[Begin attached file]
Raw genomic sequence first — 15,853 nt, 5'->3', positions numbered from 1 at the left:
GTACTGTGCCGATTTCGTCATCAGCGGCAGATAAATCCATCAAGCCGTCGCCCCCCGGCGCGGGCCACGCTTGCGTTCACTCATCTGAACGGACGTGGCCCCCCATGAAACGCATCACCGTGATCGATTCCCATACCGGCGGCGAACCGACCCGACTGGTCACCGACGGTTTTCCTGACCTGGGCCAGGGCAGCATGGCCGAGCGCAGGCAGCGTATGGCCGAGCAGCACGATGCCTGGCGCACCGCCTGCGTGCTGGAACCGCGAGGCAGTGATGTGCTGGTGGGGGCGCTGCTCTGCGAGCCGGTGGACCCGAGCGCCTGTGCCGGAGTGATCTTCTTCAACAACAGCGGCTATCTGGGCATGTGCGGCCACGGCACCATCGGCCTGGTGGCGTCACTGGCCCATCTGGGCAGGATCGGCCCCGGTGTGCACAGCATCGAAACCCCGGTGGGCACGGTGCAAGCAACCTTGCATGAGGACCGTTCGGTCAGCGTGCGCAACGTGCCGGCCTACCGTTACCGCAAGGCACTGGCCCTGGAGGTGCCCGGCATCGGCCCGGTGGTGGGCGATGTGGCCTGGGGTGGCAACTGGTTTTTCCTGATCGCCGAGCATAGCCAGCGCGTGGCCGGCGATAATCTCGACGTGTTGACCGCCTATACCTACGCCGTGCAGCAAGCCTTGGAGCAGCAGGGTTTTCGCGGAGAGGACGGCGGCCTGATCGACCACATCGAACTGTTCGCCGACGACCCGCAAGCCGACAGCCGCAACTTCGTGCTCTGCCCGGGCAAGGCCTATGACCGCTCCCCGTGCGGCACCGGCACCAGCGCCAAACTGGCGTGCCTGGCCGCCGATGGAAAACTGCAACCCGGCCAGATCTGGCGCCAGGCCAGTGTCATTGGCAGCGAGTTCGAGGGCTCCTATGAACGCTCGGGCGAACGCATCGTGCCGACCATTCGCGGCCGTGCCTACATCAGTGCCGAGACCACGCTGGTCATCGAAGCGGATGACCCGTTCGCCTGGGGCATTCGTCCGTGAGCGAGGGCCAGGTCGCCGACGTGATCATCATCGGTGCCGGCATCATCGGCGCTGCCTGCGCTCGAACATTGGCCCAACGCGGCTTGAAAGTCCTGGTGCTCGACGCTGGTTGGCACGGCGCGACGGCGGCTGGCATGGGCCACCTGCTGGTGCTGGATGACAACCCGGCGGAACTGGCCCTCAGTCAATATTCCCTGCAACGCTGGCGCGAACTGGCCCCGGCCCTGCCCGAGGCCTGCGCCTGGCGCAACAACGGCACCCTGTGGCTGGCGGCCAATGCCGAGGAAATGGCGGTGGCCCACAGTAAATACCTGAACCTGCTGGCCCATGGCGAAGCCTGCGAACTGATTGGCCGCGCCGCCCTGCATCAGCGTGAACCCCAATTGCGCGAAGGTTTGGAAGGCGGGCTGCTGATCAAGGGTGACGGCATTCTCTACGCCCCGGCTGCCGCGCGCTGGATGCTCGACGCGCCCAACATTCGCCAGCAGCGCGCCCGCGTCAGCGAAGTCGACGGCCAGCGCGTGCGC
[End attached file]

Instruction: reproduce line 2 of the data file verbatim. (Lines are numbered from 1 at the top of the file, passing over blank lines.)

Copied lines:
GTACTGTGCCGATTTCGTCATCAGCGGCAGATAAATCCATCAAGCCGTCGCCCCCCGGCGCGGGCCACGCTTGCGTTCACTCATCTGAACGGACGTGGCCCCCCATGAAACGCATCACCGTGATCGATTCCCATACCGGCGGCGAACCGACCCGACTGGTCACCGACGGTTTTCCTGACCTGGGCCAGGGCAGCATGGCCGAGCGCAGGCAGCGTATGGCCGAGCAGCACGATGCCTGGCGCACCGCCTGCGTGCTGGAACCGCGAGGCAGTGATGTGCTGGTGGGGGCGCTGCTCTGCGAGCCGGTGGACCCGAGCGCCTGTGCCGGAGTGATCTTCTTCAACAACAGCGGCTATCTGGGCATGTGCGGCCACGGCACCATCGGCCTGGTGGCGTCACTGGCCCATCTGGGCAGGATCGGCCCCGGTGTGCACAGCATCGAAACCCCGGTGGGCACGGTGCAAGCAACCTTGCATGAGGACCGTTCGGTCAGCGTGCGCAACGTGCCGGCCTACCGTTACCGCAAGGCACTGGCCCTGGAGGTGCCCGGCATCGGCCCGGTGGTGGGCGATGTGGCCTGGGGTGGCAACTGGTTTTTCCTGATCGCCGAGCATAGCCAGCGCGTGGCCGGCGATAATCTCGACGTGTTGACCGCCTATACCTACGCCGTGCAGCAAGCCTTGGAGCAGCAGGGTTTTCGCGGAGAGGACGGCGGCCTGATCGACCACATCGAACTGTTCGCCGACGACCCGCAAGCCGACAGCCGCAACTTCGTGCTCTGCCCGGGCAAGGCCTATGACCGCTCCCCGTGCGGCACCGGCACCAGCGCCAAACTGGCGTGCCTGGCCGCCGATGGAAAACTGCAACCCGGCCAGATCTGGCGCCAGGCCAGTGTCATTGGCAGCGAGTTCGAGGGCTCCTATGAACGCTCGGGCGAACGCATCGTGCCGACCATTCGCGGCCGTGCCTACATCAGTGCCGAGACCACGCTGGTCATCGAAGCGGATGACCCGTTCGCCTGGGGCATTCGTCCGTGAGCGAGGGCCAGGTCGCCGACGTGATCATCATCGGTGCCGGCATCATCGGCGCTGCCTGCGCTCGAACATTGGCCCAACGCGGCTTGAAAGTCCTGGTGCTCGACGCTGGTTGGCACGGCGCGACGGCGGCTGGCATGGGCCACCTGCTGGTGCTGGATGACAACCCGGCGGAACTGGCCCTCAGTCAATATTCCCTGCAACGCTGGCGCGAACTGGCCCCGGCCCTGCCCGAGGCCTGCGCCTGGCGCAACAACGGCACCCTGTGGCTGGCGGCCAATGCCGAGGAAATGGCGGTGGCCCACAGTAAATACCTGAACCTGCTGGCCCATGGCGAAGCCTGCGAACTGATTGGCCGCGCCGCCCTGCATCAGCGTGAACCCCAATTGCGCGAAGGTTTGGAAGGCGGGCTGCTGATCAAGGGTGACGGCATTCTCTACGCCCCGGCTGCCGCGCGCTGGATGCTCGACGCGCCCAACATTCGCCAGCAGCGCGCCCGCGTCAGCGAAGTCGACGGCCAGCGCGTGCGC